Red Sea Northern Islands Protectorate is a central natural area launched as a protectorate around 2006 AD. It plays a vital role in conserving natural resources, including scientific, aesthetic and biological. The site is also rich with many mangrove trees, which are set along the coast and are considered the main shelter for migratory birds. The ecosystem of the protected area comprises seagrass, coral reefs and more. Moreover, it has a privileged location since it overlooks the Strait of Gubal and the Suez Canal. There are also various sea creatures, including fish, crustaceans, turtles and dolphins. This Protectorate attracts many visitors who like the adventure of diving because it is one of the famous spots for diving in Egypt.
Characteristics of Red Sea Northern Islands Protectorate
The Red Sea Northern Islands Protectorate includes a complex network of islands, coral reefs, shallow bays and lagoons, seagrass beds and open waters. The Northern Red Sea Islands are located in the northern part of the Red Sea, adjacent to the coastal areas of El Gouna and Hurghada. The site is vital for a year-round resident population of at least 200 Indo-Pacific bottlenose dolphins, Tursiops aduncus. A smaller group of Indian Ocean humpback dolphins, Sousa plumbea, is regularly encountered in the coastal waters and around the nearshore reefs. The Indo-Pacific bottlenose dolphins feed in the open waters among islands and reefs and rest, mate, socialise and nurse their calves in proximity to several reefs in the Protectorate. In particular, it feeds in Shaab El Fanous, Shaab El Erg, Shaab Abu Nugar and around Gubal island. The dolphins are increasingly subjected to intense swimming with the-dolphin tourist activities that are considered detrimental to the conservation of these animals.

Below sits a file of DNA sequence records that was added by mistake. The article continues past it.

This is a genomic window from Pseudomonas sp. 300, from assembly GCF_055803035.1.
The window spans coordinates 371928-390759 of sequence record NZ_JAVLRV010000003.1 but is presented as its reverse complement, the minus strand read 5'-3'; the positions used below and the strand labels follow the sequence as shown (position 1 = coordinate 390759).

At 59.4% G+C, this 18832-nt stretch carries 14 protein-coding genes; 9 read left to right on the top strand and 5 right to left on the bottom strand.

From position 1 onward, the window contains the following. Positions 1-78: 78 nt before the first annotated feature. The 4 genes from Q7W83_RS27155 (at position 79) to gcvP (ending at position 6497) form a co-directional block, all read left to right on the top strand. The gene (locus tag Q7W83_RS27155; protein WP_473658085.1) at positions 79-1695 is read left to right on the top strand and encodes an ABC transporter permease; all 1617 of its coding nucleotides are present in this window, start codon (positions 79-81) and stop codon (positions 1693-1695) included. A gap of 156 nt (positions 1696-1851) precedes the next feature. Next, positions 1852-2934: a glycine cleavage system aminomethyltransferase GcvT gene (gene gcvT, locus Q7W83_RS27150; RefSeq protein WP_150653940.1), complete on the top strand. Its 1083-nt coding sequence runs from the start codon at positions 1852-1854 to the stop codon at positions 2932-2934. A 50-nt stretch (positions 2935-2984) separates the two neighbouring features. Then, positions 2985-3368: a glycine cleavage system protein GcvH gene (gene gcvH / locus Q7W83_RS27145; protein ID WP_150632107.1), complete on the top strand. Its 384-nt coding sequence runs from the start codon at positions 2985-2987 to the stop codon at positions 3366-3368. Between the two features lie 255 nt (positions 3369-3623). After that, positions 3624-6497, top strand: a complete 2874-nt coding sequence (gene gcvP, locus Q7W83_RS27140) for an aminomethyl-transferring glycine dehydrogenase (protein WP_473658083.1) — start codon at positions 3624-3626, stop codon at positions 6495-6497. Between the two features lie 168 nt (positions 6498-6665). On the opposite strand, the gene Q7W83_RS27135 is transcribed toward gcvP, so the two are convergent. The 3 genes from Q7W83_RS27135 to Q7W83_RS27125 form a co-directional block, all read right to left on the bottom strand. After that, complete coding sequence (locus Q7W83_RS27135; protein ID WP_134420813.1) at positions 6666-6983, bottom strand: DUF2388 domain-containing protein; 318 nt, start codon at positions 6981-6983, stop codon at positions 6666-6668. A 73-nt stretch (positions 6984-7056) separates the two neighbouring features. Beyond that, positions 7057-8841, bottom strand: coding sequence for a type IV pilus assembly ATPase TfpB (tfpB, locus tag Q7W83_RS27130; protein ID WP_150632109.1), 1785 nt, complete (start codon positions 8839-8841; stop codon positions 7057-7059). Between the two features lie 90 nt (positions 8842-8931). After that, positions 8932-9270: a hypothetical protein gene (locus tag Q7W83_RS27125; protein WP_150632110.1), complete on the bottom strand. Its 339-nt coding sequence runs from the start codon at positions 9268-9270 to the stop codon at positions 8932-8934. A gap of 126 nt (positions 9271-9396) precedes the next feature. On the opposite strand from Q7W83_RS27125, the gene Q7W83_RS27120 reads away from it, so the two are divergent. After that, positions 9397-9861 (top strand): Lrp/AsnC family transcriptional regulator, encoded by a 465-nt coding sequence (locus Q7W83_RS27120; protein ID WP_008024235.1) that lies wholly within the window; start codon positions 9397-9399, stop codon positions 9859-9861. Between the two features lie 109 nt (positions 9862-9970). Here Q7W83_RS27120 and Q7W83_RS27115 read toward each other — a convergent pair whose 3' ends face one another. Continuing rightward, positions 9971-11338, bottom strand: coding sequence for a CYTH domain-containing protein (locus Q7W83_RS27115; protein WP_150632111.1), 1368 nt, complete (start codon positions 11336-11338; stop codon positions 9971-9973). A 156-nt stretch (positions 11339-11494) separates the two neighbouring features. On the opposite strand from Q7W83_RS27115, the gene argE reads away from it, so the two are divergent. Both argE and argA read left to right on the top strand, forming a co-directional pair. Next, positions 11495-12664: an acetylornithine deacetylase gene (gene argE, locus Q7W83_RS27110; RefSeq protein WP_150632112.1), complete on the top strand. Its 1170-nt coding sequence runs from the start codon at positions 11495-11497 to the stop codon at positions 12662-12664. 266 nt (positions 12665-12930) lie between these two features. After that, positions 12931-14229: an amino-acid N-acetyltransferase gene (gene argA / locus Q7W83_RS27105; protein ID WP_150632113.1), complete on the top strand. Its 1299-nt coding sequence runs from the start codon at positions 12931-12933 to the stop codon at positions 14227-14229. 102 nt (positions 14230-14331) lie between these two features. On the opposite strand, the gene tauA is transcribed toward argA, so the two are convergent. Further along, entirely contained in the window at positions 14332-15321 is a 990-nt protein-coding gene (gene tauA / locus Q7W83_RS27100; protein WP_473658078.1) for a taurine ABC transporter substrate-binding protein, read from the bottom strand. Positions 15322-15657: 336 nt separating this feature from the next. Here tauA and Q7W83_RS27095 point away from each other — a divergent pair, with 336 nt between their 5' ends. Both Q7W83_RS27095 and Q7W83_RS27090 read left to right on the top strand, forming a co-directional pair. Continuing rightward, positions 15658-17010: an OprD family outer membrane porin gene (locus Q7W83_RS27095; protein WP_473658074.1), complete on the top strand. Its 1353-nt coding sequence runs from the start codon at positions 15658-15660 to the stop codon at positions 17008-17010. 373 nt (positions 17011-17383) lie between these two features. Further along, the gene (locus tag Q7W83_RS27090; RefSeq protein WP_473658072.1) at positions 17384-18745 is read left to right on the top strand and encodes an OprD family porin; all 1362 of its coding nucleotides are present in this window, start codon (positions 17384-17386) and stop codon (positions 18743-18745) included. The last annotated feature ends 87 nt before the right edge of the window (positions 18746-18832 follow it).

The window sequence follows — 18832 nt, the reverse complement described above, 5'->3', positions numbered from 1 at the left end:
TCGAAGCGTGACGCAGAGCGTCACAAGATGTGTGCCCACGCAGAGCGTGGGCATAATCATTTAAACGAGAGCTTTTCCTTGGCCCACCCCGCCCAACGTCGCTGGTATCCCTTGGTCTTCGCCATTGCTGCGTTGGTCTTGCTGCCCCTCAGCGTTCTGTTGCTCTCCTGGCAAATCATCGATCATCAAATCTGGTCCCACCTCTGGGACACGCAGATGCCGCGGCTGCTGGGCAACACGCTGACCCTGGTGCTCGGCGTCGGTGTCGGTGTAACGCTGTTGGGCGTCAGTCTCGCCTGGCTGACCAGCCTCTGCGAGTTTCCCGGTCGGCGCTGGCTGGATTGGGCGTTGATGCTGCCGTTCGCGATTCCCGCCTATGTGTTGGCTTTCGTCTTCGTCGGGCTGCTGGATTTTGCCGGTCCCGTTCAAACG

The Northern Red Sea Islands Protectorate is located at the eastern end of the northern Red Sea near the opening of the Gulf of Suez. Unlike most of the Egyptian coastline, which is relatively straight with few offshore reefs. The Red Sea Northern Islands Protectorate includes a unique and complex system of islands. It has coral reefs with ecosystems such as sea grass beds, mangrove forests, shallow bays and lagoons, fringing reefs, coral patches, and some open waters.
Declaration of Red Sea Northern Islands Protectorate
Due to the high diversity of habitats, 1.991 km2 of the area was declared a Natural Reserve in 2006 (Natural Protectorate of type “Developing resources protected area”. Several human settlements are present
along the coastline of the Protectorate, including the cities of El Gouna (27.39° N, 33.68° E) and Hurghada (27.22° N, 33.84° E). A tourism boom, which began in the 1980s, resulted in extensive coastal property development, contributing to substantial damage to the coral reefs. In recent years, in-water interactions with wild dolphins have become a popular tourist attraction offered by various organisations in the area.
Species or Population Vulnerability